The Battle of Vimy Ridge

The Battle of Vimy Ridge
By Euronews
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1917: April 9


On April 9, 1917 at 5:30am members of the Canadian Corps left their trenches, and advanced on the heavily fortified German positions on Vimy Ridge behind a creeping barrage. Within an hour the German first and second line trenches had been captured by Canadian forces. During the horrific fighting the Canadians were able to overcome all of the German positions on the ridge, and by the April 12 the Ridge was entirely in the hands of the allies. However, the Canadians paid a heavy price for their victory: 3,598 Canadian soldiers died during the course of the battle and another 10,602 were wounded.

The Canadian Corps had been tasked with the seizing of the Ridge after numerous failed attempts by the French, during which they suffered 150,000 casualties, and the British, who were driven back after they relieved the French at the Ridge. So much blood was shed over Vimy Ridge because of its strategic importance – the ridge crucially overlooked the plains of Artois, on which the allies planned to launch their 1917 spring offensive. If the Ridge was in German hands it could be used as a firing point for artillery onto the advancing allied troops.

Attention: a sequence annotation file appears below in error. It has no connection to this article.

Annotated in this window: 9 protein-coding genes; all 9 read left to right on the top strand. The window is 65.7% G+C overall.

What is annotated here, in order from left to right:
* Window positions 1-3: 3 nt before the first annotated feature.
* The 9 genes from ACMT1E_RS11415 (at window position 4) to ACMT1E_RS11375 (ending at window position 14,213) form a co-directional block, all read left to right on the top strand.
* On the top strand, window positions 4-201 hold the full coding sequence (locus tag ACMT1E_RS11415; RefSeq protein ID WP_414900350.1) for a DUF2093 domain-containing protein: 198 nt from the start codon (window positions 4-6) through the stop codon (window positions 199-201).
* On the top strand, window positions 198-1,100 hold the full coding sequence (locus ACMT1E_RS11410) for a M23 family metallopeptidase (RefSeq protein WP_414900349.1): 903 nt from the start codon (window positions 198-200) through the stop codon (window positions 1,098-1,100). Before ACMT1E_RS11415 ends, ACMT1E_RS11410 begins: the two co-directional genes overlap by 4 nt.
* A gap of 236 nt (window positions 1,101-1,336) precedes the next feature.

In order to take the German positions, the Canadians built tunnel systems to allow troops to move up to the frontline and prepare for the attack without coming under fire from German artillery. The tunnels also allowed them to place mines under key German defenses, which were detonated just before the attack. Prior to the attack, the British Royal Artillery bombarded the German lines on the Ridge for three weeks.

Ultimately, Vimy Ridge is considered one of the most successful allied offensives, as during the attack the Canadians advanced further and captured more men and arms than in any other offensive up until this moment in the First World War. Vimy Ridge remained in the hands of the allies until the end of the war in 1918.

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